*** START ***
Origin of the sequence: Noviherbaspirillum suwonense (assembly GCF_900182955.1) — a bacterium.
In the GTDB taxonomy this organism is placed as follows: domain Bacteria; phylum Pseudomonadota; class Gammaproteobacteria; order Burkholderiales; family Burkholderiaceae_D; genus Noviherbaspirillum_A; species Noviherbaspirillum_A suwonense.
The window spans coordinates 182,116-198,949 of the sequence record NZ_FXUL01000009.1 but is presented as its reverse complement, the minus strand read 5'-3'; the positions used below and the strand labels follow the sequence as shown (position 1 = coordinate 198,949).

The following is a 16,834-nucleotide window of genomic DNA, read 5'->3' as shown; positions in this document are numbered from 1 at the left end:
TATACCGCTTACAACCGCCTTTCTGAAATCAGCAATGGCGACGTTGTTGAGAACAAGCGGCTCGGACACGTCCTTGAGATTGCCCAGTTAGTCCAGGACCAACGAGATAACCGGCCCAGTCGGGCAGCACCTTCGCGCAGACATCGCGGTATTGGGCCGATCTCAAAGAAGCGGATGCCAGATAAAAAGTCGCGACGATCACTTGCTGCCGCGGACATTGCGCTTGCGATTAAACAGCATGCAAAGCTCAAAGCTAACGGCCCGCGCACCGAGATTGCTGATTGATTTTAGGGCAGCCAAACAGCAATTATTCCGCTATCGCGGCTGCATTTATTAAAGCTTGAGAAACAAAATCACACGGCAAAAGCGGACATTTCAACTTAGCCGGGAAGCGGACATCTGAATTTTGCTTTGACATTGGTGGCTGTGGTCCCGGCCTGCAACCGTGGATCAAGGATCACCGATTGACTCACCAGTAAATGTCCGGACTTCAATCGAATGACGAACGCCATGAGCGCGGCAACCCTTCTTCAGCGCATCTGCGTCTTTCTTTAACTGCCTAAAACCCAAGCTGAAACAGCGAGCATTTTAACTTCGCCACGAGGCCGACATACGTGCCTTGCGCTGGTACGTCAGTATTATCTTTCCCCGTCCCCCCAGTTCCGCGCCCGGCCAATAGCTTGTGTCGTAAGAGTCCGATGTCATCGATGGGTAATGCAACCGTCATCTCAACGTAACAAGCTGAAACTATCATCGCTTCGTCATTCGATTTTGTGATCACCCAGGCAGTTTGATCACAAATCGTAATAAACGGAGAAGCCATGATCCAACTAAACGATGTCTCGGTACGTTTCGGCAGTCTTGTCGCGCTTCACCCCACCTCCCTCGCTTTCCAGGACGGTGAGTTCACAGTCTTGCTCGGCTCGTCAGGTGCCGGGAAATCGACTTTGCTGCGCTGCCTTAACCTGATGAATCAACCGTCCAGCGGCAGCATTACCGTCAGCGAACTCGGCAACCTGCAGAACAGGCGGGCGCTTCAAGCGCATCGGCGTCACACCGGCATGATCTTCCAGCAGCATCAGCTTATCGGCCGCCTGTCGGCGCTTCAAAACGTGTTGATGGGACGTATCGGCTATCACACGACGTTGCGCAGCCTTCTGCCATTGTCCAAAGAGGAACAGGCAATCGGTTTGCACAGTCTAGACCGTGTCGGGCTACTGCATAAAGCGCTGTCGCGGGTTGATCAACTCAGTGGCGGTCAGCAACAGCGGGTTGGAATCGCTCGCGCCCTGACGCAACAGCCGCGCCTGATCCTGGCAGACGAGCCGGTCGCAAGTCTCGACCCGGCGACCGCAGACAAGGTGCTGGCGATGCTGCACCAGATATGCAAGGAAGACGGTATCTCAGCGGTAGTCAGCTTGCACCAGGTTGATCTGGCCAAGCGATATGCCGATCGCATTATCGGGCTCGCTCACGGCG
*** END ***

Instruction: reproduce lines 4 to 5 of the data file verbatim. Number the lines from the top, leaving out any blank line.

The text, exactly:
The following is a 16,834-nucleotide window of genomic DNA, read 5'->3' as shown; positions in this document are numbered from 1 at the left end:
TATACCGCTTACAACCGCCTTTCTGAAATCAGCAATGGCGACGTTGTTGAGAACAAGCGGCTCGGACACGTCCTTGAGATTGCCCAGTTAGTCCAGGACCAACGAGATAACCGGCCCAGTCGGGCAGCACCTTCGCGCAGACATCGCGGTATTGGGCCGATCTCAAAGAAGCGGATGCCAGATAAAAAGTCGCGACGATCACTTGCTGCCGCGGACATTGCGCTTGCGATTAAACAGCATGCAAAGCTCAAAGCTAACGGCCCGCGCACCGAGATTGCTGATTGATTTTAGGGCAGCCAAACAGCAATTATTCCGCTATCGCGGCTGCATTTATTAAAGCTTGAGAAACAAAATCACACGGCAAAAGCGGACATTTCAACTTAGCCGGGAAGCGGACATCTGAATTTTGCTTTGACATTGGTGGCTGTGGTCCCGGCCTGCAACCGTGGATCAAGGATCACCGATTGACTCACCAGTAAATGTCCGGACTTCAATCGAATGACGAACGCCATGAGCGCGGCAACCCTTCTTCAGCGCATCTGCGTCTTTCTTTAACTGCCTAAAACCCAAGCTGAAACAGCGAGCATTTTAACTTCGCCACGAGGCCGACATACGTGCCTTGCGCTGGTACGTCAGTATTATCTTTCCCCGTCCCCCCAGTTCCGCGCCCGGCCAATAGCTTGTGTCGTAAGAGTCCGATGTCATCGATGGGTAATGCAACCGTCATCTCAACGTAACAAGCTGAAACTATCATCGCTTCGTCATTCGATTTTGTGATCACCCAGGCAGTTTGATCACAAATCGTAATAAACGGAGAAGCCATGATCCAACTAAACGATGTCTCGGTACGTTTCGGCAGTCTTGTCGCGCTTCACCCCACCTCCCTCGCTTTCCAGGACGGTGAGTTCACAGTCTTGCTCGGCTCGTCAGGTGCCGGGAAATCGACTTTGCTGCGCTGCCTTAACCTGATGAATCAACCGTCCAGCGGCAGCATTACCGTCAGCGAACTCGGCAACCTGCAGAACAGGCGGGCGCTTCAAGCGCATCGGCGTCACACCGGCATGATCTTCCAGCAGCATCAGCTTATCGGCCGCCTGTCGGCGCTTCAAAACGTGTTGATGGGACGTATCGGCTATCACACGACGTTGCGCAGCCTTCTGCCATTGTCCAAAGAGGAACAGGCAATCGGTTTGCACAGTCTAGACCGTGTCGGGCTACTGCATAAAGCGCTGTCGCGGGTTGATCAACTCAGTGGCGGTCAGCAACAGCGGGTTGGAATCGCTCGCGCCCTGACGCAACAGCCGCGCCTGATCCTGGCAGACGAGCCGGTCGCAAGTCTCGACCCGGCGACCGCAGACAAGGTGCTGGCGATGCTGCACCAGATATGCAAGGAAGACGGTATCTCAGCGGTAGTCAGCTTGCACCAGGTTGATCTGGCCAAGCGATATGCCGATCGCATTATCGGGCTCGCTCACGGCG